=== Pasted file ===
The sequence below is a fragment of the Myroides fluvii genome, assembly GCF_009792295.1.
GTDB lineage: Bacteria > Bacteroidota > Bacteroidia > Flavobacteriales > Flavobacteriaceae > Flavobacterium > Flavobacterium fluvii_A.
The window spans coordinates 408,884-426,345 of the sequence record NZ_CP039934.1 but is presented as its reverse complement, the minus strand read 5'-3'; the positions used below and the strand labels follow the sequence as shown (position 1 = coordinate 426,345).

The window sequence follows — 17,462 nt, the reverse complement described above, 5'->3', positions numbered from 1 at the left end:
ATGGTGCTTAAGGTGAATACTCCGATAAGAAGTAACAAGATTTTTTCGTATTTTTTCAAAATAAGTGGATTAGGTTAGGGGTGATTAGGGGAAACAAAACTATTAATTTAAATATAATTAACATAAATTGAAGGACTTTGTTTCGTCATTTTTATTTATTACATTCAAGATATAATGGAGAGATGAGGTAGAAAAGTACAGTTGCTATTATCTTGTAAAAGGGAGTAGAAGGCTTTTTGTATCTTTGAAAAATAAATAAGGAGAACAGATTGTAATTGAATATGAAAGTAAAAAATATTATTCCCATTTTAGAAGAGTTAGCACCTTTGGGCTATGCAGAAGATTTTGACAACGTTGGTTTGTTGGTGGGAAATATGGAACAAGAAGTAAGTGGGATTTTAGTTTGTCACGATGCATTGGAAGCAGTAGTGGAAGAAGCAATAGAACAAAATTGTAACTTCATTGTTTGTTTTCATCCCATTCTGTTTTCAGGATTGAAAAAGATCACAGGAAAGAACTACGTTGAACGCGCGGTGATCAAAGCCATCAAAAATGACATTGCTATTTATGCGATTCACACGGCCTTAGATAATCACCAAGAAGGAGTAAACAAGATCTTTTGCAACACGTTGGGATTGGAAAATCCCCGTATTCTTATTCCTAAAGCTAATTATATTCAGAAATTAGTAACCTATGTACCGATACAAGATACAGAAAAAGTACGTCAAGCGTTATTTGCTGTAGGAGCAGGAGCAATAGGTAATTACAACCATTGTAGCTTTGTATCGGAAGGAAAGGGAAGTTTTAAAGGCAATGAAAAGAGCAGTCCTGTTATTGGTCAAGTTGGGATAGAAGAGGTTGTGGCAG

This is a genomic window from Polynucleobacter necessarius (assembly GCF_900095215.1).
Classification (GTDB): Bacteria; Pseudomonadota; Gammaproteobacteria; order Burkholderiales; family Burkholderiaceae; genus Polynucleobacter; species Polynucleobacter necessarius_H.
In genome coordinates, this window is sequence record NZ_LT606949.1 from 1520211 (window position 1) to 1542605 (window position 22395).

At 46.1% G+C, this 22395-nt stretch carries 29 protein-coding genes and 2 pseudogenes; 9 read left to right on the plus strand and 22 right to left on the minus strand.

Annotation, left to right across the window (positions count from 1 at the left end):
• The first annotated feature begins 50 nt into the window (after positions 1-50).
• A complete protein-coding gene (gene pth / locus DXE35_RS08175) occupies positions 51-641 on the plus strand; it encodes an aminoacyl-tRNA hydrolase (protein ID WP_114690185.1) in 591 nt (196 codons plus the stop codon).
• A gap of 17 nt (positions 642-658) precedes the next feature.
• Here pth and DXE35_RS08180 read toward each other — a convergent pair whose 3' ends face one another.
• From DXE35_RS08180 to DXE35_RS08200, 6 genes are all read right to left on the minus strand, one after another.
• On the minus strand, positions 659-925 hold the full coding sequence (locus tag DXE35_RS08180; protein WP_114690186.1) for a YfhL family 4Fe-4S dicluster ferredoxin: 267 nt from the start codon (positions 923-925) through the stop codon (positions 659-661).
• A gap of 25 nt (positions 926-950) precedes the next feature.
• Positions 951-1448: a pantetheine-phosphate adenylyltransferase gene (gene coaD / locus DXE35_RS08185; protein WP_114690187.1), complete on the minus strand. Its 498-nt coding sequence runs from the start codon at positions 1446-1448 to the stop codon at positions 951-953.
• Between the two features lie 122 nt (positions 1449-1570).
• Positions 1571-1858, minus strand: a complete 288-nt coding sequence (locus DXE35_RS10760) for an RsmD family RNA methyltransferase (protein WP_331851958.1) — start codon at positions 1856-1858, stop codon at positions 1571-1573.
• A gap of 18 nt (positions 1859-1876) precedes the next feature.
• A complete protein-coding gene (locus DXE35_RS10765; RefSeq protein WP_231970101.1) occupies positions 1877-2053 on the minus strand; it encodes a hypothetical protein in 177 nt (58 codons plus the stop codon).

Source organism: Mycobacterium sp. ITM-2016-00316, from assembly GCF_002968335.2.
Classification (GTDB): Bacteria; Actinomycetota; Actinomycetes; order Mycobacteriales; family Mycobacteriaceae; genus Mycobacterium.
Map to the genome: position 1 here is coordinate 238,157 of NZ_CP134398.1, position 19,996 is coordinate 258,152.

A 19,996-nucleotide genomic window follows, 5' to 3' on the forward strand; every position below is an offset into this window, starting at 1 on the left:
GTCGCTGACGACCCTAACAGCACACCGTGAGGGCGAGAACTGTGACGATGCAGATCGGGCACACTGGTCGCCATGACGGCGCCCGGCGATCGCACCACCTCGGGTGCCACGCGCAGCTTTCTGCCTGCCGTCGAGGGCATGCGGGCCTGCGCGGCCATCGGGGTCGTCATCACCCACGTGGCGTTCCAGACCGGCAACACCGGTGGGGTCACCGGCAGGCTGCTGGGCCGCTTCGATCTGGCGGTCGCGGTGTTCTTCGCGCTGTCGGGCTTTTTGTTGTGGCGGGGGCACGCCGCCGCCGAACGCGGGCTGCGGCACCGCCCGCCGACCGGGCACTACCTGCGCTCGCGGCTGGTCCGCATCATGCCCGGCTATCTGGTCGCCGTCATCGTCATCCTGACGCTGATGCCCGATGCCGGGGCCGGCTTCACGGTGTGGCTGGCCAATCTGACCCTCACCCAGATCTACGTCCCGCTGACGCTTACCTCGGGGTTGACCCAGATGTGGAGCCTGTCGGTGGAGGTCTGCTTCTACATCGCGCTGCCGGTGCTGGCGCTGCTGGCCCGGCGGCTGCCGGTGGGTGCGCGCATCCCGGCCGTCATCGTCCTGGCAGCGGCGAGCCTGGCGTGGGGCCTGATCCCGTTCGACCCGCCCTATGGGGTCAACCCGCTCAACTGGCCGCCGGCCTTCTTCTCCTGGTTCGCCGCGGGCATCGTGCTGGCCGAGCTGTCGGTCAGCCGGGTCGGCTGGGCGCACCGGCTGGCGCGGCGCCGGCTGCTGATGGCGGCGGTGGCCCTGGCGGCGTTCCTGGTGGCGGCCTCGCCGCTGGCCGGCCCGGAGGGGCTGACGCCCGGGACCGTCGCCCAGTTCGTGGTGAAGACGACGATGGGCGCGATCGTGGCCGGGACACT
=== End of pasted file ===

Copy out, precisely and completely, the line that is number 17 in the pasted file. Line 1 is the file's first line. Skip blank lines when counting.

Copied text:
• A gap of 25 nt (positions 926-950) precedes the next feature.